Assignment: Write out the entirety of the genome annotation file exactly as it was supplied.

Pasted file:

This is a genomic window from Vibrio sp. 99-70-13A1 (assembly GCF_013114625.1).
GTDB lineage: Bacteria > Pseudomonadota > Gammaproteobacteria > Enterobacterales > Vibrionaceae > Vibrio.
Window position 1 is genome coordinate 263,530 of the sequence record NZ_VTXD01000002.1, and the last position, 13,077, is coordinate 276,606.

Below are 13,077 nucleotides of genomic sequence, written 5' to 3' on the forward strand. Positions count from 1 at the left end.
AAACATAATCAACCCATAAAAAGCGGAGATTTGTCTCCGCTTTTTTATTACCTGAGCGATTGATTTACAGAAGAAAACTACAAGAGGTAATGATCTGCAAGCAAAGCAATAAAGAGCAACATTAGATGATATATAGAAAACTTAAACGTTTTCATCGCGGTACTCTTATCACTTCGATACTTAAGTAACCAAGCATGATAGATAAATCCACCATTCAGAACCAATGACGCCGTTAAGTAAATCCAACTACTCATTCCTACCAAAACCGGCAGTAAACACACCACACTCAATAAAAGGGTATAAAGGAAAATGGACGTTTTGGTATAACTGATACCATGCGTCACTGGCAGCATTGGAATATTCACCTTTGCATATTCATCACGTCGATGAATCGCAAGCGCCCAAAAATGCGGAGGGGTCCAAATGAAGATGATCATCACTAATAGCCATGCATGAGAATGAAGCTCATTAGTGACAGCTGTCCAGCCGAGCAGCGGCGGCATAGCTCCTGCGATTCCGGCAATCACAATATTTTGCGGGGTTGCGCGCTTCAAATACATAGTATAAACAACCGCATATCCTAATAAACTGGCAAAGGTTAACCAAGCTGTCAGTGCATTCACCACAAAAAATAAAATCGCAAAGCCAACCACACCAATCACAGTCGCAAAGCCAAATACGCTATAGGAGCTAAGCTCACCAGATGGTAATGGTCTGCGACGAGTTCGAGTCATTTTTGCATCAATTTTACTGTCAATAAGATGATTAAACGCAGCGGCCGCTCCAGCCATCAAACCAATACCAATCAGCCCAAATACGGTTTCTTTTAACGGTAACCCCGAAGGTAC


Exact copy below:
This is a genomic window from Vibrio sp. 99-70-13A1 (assembly GCF_013114625.1).
GTDB lineage: Bacteria > Pseudomonadota > Gammaproteobacteria > Enterobacterales > Vibrionaceae > Vibrio.
Window position 1 is genome coordinate 263,530 of the sequence record NZ_VTXD01000002.1, and the last position, 13,077, is coordinate 276,606.

Below are 13,077 nucleotides of genomic sequence, written 5' to 3' on the forward strand. Positions count from 1 at the left end.
AAACATAATCAACCCATAAAAAGCGGAGATTTGTCTCCGCTTTTTTATTACCTGAGCGATTGATTTACAGAAGAAAACTACAAGAGGTAATGATCTGCAAGCAAAGCAATAAAGAGCAACATTAGATGATATATAGAAAACTTAAACGTTTTCATCGCGGTACTCTTATCACTTCGATACTTAAGTAACCAAGCATGATAGATAAATCCACCATTCAGAACCAATGACGCCGTTAAGTAAATCCAACTACTCATTCCTACCAAAACCGGCAGTAAACACACCACACTCAATAAAAGGGTATAAAGGAAAATGGACGTTTTGGTATAACTGATACCATGCGTCACTGGCAGCATTGGAATATTCACCTTTGCATATTCATCACGTCGATGAATCGCAAGCGCCCAAAAATGCGGAGGGGTCCAAATGAAGATGATCATCACTAATAGCCATGCATGAGAATGAAGCTCATTAGTGACAGCTGTCCAGCCGAGCAGCGGCGGCATAGCTCCTGCGATTCCGGCAATCACAATATTTTGCGGGGTTGCGCGCTTCAAATACATAGTATAAACAACCGCATATCCTAATAAACTGGCAAAGGTTAACCAAGCTGTCAGTGCATTCACCACAAAAAATAAAATCGCAAAGCCAACCACACCAATCACAGTCGCAAAGCCAAATACGCTATAGGAGCTAAGCTCACCAGATGGTAATGGTCTGCGACGAGTTCGAGTCATTTTTGCATCAATTTTACTGTCAATAAGATGATTAAACGCAGCGGCCGCTCCAGCCATCAAACCAATACCAATCAGCCCAAATACGGTTTCTTTTAACGGTAACCCCGAAGGTAC